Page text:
Cedar Man was carved in 1988 by Richard Hunt. It stands 7.6m high (24’11”) and is the world’s widest totem pole, with a diameter 1.8 m [5’11”] . It is located on Government Street near Jubilee Street
The original tree was over 750 years old when forestry company MacMillan Bloedel donated it to the City of Duncan. The indent on the back indicates that planks were removed to make First Nations houses.
Carver Richard Hunt described the meaning of this pole as:
“The design came from a Hunt family pole that honoured Mungo Martin, a Kwagu’l master carver. The top of the log was left natural so people could see the size of the log and it forms the hairline for the Cedar Man. On the chest there is a Copper (shield), which represents wealth in Kwagu’l families. The skirt represents the traditionally worn cedar-bark skirt. On the talking stick, the representations are all family crests: the top is the Kulus (Baby Thunderbird) which represents Richard dancing the tamed Hamatsa; the Killer Whale in the middle represents spirits of our Great Chiefs; and the man on the bottom represents a Kwagu’l family member.”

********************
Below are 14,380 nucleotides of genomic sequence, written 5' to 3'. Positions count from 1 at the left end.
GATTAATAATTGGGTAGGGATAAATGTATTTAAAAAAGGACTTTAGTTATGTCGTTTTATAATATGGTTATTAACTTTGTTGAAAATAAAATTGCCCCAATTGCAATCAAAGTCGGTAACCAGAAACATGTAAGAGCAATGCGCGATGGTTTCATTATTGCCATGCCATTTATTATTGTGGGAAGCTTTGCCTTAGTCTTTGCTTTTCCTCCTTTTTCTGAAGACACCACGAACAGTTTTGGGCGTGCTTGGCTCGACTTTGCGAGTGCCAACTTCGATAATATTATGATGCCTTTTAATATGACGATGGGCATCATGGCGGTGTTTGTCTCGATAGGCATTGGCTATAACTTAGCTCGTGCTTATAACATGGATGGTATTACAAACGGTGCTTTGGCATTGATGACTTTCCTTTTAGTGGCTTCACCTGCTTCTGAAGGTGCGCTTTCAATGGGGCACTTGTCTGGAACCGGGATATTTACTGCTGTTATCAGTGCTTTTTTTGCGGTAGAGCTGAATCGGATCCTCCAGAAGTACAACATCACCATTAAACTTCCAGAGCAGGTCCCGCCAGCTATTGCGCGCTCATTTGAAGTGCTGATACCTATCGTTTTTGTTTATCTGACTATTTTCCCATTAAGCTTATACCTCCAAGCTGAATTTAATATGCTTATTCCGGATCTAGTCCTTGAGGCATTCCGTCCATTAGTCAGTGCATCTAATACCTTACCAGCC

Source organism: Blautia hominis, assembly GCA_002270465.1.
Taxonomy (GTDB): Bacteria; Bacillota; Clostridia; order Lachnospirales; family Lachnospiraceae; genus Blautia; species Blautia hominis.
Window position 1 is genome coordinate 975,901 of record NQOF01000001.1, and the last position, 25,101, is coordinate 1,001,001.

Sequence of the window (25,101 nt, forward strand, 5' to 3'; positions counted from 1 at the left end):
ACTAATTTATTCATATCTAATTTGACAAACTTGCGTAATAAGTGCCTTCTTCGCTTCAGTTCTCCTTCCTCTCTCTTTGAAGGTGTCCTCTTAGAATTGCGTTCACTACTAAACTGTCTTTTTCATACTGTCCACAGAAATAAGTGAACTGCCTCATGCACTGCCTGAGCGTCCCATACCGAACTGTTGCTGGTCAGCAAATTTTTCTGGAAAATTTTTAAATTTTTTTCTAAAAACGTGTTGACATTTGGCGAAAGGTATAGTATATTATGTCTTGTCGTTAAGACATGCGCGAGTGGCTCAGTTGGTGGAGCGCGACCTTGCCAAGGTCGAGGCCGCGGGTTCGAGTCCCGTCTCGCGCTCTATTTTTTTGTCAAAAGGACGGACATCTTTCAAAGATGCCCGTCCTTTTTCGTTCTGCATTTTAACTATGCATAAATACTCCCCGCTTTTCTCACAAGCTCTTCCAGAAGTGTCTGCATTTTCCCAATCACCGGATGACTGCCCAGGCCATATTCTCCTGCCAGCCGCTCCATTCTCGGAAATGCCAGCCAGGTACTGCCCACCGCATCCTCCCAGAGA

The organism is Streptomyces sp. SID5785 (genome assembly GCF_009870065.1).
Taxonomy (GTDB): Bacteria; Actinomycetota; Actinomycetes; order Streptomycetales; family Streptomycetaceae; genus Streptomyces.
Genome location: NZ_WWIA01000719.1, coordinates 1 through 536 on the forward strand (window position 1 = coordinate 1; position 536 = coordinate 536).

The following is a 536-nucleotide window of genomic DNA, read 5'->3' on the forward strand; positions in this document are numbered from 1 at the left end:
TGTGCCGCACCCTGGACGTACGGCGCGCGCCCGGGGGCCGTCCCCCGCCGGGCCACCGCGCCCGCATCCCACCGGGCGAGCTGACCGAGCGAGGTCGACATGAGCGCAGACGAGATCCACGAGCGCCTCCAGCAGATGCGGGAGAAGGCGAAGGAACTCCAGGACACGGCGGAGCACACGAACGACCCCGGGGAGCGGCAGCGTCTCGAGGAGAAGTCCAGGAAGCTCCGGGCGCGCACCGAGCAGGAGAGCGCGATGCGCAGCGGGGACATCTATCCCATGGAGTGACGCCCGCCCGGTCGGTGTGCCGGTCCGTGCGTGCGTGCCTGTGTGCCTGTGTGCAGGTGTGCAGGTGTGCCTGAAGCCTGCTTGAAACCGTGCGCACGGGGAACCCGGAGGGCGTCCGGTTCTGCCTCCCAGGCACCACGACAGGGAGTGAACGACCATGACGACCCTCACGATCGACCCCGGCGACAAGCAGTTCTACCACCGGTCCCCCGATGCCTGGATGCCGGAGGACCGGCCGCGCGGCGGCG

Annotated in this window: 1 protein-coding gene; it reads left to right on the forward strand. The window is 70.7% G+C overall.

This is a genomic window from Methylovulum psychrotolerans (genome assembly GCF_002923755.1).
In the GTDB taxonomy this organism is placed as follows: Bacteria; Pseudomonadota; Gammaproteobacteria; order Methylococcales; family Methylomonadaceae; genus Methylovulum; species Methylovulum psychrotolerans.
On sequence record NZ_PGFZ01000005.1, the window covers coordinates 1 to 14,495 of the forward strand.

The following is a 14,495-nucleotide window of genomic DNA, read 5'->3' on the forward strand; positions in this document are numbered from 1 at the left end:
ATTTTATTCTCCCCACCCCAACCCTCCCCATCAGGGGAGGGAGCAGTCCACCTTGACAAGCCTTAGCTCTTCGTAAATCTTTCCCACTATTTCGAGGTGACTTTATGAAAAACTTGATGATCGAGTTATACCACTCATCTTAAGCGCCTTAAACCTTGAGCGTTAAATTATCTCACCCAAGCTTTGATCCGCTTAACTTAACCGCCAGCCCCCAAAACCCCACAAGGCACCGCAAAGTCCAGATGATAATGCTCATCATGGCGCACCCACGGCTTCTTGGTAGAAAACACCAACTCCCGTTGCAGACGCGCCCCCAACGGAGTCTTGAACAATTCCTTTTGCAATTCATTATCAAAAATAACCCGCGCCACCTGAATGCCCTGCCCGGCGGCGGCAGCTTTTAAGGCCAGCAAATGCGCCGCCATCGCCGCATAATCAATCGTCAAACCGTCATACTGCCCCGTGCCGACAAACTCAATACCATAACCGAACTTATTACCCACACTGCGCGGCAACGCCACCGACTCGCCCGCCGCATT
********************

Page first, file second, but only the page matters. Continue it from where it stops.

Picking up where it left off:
The man figure on the pole represents a Kwagu’l family member.